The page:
Urban environmental aspects key to child development, highlights new study

This study, conducted by the University of Technology, Sydney notes several environmental factors that play a crucial role in a child’s overall development
Pic Credit: EdexLive
Pic Credit: EdexLive

According to new research, key areas of environmental exposure like air and noise pollution, overcrowding and limited green space in one’s early life can impact their development.

The study was led by the University of Technology Sydney, Australia. Analysing 235 research articles from across 41 countries, the researchers have highlighted these key aspects of environmental exposure in childhood to influence growth, reports PTI.

The first 2000 days of life, that is, zero to five years, are recognised as a critical period impacting physical, cognitive, social and emotional health outcomes in later life.

In their study, which was published in the Public Health Research and Practice journal, the researchers identified atmosphere, chemical and metal exposure, neighbourhood-built features, community support, and residential living environment, as other exposure factors crucial to child development.

Since more than sixty per cent of the world's population is expected to live in urban settings by 2030, the team's findings contribute to our understanding of the health risks associated with urban living and can help guide future planning and design efforts to mitigate these outcomes.

"Urban planners and policymakers need to recognise the role that everyday urban environments provide as a foundation for health and wellbeing," said lead researcher Erica McIntyre from the Institute for Sustainable Futures, University of Technology Sydney.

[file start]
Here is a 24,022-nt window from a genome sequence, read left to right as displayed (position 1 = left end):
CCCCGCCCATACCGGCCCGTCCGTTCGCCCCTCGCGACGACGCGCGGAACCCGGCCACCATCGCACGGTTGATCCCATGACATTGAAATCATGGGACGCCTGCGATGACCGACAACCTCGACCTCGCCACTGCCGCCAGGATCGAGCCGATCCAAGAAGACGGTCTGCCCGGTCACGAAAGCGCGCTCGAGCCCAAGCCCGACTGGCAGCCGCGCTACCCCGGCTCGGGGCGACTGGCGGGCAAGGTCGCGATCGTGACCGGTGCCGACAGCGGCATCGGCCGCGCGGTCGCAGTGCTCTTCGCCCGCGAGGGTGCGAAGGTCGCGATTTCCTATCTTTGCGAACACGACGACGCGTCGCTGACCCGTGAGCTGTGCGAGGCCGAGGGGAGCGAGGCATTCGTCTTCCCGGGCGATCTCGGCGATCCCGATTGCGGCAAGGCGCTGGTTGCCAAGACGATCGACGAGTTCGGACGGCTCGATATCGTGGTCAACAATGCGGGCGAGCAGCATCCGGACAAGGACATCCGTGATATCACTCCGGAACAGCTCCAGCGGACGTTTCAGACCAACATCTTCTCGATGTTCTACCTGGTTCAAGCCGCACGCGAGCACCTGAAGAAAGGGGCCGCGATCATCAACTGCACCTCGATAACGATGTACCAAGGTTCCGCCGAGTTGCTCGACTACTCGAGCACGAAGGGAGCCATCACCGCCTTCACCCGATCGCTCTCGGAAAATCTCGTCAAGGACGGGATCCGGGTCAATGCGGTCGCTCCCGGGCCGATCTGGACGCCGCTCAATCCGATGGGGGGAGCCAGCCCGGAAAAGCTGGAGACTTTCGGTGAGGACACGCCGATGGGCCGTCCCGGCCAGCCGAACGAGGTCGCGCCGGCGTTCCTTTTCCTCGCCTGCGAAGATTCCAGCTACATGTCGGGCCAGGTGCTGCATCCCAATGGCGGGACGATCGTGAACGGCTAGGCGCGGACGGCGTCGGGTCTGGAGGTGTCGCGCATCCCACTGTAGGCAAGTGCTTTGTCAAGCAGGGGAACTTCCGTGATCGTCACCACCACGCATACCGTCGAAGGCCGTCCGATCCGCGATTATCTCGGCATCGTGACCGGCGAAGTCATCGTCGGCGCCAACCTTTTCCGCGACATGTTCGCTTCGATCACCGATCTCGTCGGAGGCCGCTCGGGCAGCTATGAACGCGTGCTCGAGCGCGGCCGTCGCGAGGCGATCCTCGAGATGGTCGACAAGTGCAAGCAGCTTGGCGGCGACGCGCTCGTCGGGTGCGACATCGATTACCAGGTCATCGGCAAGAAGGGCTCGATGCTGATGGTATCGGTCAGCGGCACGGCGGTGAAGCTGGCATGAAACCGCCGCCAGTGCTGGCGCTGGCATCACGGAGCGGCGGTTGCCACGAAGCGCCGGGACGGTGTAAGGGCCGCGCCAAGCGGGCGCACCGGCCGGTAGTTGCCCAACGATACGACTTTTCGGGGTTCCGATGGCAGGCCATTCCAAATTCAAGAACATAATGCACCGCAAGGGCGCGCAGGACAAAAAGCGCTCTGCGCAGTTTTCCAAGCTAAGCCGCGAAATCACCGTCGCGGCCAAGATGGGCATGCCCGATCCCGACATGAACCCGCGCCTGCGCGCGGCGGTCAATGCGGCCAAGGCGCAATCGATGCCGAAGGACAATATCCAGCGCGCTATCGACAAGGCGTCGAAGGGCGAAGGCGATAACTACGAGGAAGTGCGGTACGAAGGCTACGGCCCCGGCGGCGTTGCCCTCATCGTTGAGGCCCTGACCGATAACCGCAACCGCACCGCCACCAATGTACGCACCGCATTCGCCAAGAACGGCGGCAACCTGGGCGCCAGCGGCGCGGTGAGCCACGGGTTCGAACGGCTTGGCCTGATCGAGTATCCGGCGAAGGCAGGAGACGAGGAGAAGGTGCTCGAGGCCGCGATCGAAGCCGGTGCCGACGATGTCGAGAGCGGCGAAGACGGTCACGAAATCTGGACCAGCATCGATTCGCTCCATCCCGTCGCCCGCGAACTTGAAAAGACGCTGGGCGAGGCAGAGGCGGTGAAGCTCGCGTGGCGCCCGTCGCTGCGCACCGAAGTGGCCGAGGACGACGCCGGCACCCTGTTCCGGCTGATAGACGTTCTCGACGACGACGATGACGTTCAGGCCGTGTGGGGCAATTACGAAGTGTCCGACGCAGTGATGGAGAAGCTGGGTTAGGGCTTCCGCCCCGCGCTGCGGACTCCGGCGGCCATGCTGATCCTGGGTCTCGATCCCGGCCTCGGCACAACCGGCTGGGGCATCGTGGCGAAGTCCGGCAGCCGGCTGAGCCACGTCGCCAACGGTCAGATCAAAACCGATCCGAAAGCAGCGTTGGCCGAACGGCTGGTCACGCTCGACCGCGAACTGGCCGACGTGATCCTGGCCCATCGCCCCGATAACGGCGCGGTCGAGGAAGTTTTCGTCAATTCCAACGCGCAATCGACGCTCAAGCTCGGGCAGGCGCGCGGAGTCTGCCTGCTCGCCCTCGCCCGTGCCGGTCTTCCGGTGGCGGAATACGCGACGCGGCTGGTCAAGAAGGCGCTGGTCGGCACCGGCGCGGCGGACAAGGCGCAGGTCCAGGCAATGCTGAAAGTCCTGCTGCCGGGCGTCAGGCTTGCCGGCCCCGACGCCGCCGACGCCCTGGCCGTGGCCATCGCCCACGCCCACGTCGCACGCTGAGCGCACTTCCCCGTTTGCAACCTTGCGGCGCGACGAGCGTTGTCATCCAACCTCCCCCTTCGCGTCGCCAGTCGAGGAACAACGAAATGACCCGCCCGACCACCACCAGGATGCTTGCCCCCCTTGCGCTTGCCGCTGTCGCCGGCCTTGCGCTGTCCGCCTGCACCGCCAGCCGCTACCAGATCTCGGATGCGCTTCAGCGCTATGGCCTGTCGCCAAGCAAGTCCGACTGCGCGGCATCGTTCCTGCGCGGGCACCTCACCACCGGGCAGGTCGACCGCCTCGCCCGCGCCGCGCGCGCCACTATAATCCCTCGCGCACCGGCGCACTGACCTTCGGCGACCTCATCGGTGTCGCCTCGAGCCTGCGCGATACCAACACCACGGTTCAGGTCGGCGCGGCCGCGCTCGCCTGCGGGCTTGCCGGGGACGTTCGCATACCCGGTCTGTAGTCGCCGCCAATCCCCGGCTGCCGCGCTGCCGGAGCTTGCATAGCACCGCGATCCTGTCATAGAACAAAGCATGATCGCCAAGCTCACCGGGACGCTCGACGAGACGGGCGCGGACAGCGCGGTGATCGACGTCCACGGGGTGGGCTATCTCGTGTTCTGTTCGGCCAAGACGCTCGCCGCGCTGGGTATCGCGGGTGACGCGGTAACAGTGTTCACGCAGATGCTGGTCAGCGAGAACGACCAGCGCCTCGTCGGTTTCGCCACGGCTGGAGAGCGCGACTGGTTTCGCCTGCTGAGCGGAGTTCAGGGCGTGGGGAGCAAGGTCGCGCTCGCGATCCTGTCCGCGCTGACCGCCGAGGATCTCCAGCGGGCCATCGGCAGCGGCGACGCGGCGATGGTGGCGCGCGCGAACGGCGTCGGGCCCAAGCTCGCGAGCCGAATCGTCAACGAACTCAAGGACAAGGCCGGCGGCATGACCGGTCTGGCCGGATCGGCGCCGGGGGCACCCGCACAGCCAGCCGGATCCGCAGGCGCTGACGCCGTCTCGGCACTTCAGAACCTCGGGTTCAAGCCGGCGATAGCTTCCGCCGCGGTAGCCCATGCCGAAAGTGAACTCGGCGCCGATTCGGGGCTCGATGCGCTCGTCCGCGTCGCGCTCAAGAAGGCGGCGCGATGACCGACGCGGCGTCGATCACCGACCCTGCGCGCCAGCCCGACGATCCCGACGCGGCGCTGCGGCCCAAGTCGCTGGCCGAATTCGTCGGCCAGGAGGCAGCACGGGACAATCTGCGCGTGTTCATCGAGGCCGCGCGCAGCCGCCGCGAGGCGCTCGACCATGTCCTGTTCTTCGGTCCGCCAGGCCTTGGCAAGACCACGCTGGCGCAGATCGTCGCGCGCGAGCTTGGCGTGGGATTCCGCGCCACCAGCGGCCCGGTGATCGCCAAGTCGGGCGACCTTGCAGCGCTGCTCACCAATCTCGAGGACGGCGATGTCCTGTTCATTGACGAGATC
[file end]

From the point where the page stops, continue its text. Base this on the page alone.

Air pollution was one of the challenges related to urban living that the study looked into the most.

In addition to causing respiratory issues like asthma, the researchers discovered that exposure to pollutants such as particulate matter and chemicals released by industry and cars can have long-term effects on neurological development.

Additionally, they discovered that young children's physical and cognitive development may be impacted by depriving them of essential sensory experiences and exploration possibilities due to limited access to parks, gardens, and other natural areas.

The researchers noted that as mental health problems are becoming more common in children and teens, there is a need to learn more about how urban design elements like having access to green space might support mental health.

"Incorporating child-friendly designs, advocating for more green spaces, noise and pollution-reduction measures, and walkable neighbourhoods that encourage physical activity are just some of the measures that help create environments conducive to healthy child development," said McIntyre.

Due to the fast-paced nature of the city, parents and caregivers are left feeling disconnected and overwhelmed. This leads to them lacking the vital support networks crucial for healthy infant development.

As a result, the families face challenges such as social isolation and limited community support, the researchers said.

"Programmes providing parenting classes, play groups, and community centres can foster connections and support networks crucial for navigating the challenges of parenting," said McIntyre.

She also emphasised the need for further research, policy advocacy, and community involvement to address the challenges of raising children in urban settings.

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